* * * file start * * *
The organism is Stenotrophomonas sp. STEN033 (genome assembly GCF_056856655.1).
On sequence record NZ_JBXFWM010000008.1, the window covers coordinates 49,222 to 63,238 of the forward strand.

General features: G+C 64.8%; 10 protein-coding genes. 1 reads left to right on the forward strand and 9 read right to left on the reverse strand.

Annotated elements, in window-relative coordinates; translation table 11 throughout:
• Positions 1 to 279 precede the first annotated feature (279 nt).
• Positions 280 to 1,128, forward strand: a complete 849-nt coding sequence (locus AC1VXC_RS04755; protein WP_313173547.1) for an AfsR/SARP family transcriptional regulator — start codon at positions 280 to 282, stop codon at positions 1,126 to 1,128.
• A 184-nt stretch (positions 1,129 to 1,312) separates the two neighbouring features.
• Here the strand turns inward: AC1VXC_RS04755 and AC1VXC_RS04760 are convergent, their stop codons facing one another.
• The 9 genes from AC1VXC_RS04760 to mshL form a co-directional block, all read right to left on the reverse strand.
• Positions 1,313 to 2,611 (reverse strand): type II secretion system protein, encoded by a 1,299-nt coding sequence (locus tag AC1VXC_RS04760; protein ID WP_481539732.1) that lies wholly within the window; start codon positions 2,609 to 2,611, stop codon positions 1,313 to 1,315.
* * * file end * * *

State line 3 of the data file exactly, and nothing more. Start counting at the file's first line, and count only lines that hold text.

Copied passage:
General features: G+C 64.8%; 10 protein-coding genes. 1 reads left to right on the forward strand and 9 read right to left on the reverse strand.